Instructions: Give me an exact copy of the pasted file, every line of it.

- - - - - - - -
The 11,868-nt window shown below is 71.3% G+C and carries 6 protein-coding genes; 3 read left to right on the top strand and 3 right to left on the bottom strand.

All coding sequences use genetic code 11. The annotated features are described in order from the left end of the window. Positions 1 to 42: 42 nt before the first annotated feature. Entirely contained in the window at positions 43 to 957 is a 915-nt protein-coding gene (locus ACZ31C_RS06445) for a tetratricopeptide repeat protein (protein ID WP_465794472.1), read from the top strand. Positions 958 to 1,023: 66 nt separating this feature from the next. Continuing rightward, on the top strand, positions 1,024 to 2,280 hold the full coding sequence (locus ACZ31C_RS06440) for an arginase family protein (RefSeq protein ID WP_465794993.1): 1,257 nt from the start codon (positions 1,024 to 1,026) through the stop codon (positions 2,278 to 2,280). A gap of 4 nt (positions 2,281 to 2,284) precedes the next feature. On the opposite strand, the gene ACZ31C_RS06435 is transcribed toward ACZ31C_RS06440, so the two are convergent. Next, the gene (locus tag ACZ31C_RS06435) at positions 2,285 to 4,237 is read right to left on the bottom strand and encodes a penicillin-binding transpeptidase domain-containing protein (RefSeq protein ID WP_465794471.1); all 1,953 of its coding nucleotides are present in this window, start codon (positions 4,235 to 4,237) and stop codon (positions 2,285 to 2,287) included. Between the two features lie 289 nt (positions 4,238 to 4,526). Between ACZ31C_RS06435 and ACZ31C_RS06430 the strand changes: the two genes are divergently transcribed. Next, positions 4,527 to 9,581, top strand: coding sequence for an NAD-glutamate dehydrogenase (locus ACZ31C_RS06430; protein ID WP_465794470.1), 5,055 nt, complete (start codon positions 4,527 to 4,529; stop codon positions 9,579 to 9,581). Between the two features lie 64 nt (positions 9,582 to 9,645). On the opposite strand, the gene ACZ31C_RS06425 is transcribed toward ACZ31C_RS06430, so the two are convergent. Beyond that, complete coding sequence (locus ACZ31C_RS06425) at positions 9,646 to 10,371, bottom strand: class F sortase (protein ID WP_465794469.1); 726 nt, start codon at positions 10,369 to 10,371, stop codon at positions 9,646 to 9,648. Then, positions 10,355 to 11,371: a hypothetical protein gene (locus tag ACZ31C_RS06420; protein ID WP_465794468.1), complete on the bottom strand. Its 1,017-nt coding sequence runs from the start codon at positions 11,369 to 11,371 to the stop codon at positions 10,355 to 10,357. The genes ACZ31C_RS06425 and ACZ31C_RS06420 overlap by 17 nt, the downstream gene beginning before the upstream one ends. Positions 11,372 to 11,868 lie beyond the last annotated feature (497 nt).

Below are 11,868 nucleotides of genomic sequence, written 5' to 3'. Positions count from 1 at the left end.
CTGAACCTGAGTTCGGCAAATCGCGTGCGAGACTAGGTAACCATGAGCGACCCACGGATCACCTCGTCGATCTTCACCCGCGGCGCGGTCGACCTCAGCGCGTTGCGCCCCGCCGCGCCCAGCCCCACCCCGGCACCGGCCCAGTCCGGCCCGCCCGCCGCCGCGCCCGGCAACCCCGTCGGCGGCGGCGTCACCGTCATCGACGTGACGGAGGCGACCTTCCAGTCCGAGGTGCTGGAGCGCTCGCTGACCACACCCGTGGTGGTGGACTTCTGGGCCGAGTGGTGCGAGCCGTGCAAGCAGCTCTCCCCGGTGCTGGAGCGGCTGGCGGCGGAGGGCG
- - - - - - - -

The 11,868-nt window shown below is 71.3% G+C and carries 6 protein-coding genes; 3 read left to right on the top strand and 3 right to left on the bottom strand.

All coding sequences use genetic code 11. The annotated features are described in order from the left end of the window. Positions 1 to 42: 42 nt before the first annotated feature. Entirely contained in the window at positions 43 to 957 is a 915-nt protein-coding gene (locus ACZ31C_RS06445) for a tetratricopeptide repeat protein (protein ID WP_465794472.1), read from the top strand. Positions 958 to 1,023: 66 nt separating this feature from the next. Continuing rightward, on the top strand, positions 1,024 to 2,280 hold the full coding sequence (locus ACZ31C_RS06440) for an arginase family protein (RefSeq protein ID WP_465794993.1): 1,257 nt from the start codon (positions 1,024 to 1,026) through the stop codon (positions 2,278 to 2,280). A gap of 4 nt (positions 2,281 to 2,284) precedes the next feature. On the opposite strand, the gene ACZ31C_RS06435 is transcribed toward ACZ31C_RS06440, so the two are convergent. Next, the gene (locus tag ACZ31C_RS06435) at positions 2,285 to 4,237 is read right to left on the bottom strand and encodes a penicillin-binding transpeptidase domain-containing protein (RefSeq protein ID WP_465794471.1); all 1,953 of its coding nucleotides are present in this window, start codon (positions 4,235 to 4,237) and stop codon (positions 2,285 to 2,287) included. Between the two features lie 289 nt (positions 4,238 to 4,526). Between ACZ31C_RS06435 and ACZ31C_RS06430 the strand changes: the two genes are divergently transcribed. Next, positions 4,527 to 9,581, top strand: coding sequence for an NAD-glutamate dehydrogenase (locus ACZ31C_RS06430; protein ID WP_465794470.1), 5,055 nt, complete (start codon positions 4,527 to 4,529; stop codon positions 9,579 to 9,581). Between the two features lie 64 nt (positions 9,582 to 9,645). On the opposite strand, the gene ACZ31C_RS06425 is transcribed toward ACZ31C_RS06430, so the two are convergent. Beyond that, complete coding sequence (locus ACZ31C_RS06425) at positions 9,646 to 10,371, bottom strand: class F sortase (protein ID WP_465794469.1); 726 nt, start codon at positions 10,369 to 10,371, stop codon at positions 9,646 to 9,648. Then, positions 10,355 to 11,371: a hypothetical protein gene (locus tag ACZ31C_RS06420; protein ID WP_465794468.1), complete on the bottom strand. Its 1,017-nt coding sequence runs from the start codon at positions 11,369 to 11,371 to the stop codon at positions 10,355 to 10,357. The genes ACZ31C_RS06425 and ACZ31C_RS06420 overlap by 17 nt, the downstream gene beginning before the upstream one ends. Positions 11,372 to 11,868 lie beyond the last annotated feature (497 nt).

Below are 11,868 nucleotides of genomic sequence, written 5' to 3'. Positions count from 1 at the left end.
CTGAACCTGAGTTCGGCAAATCGCGTGCGAGACTAGGTAACCATGAGCGACCCACGGATCACCTCGTCGATCTTCACCCGCGGCGCGGTCGACCTCAGCGCGTTGCGCCCCGCCGCGCCCAGCCCCACCCCGGCACCGGCCCAGTCCGGCCCGCCCGCCGCCGCGCCCGGCAACCCCGTCGGCGGCGGCGTCACCGTCATCGACGTGACGGAGGCGACCTTCCAGTCCGAGGTGCTGGAGCGCTCGCTGACCACACCCGTGGTGGTGGACTTCTGGGCCGAGTGGTGCGAGCCGTGCAAGCAGCTCTCCCCGGTGCTGGAGCGGCTGGCGGCGGAGGGCG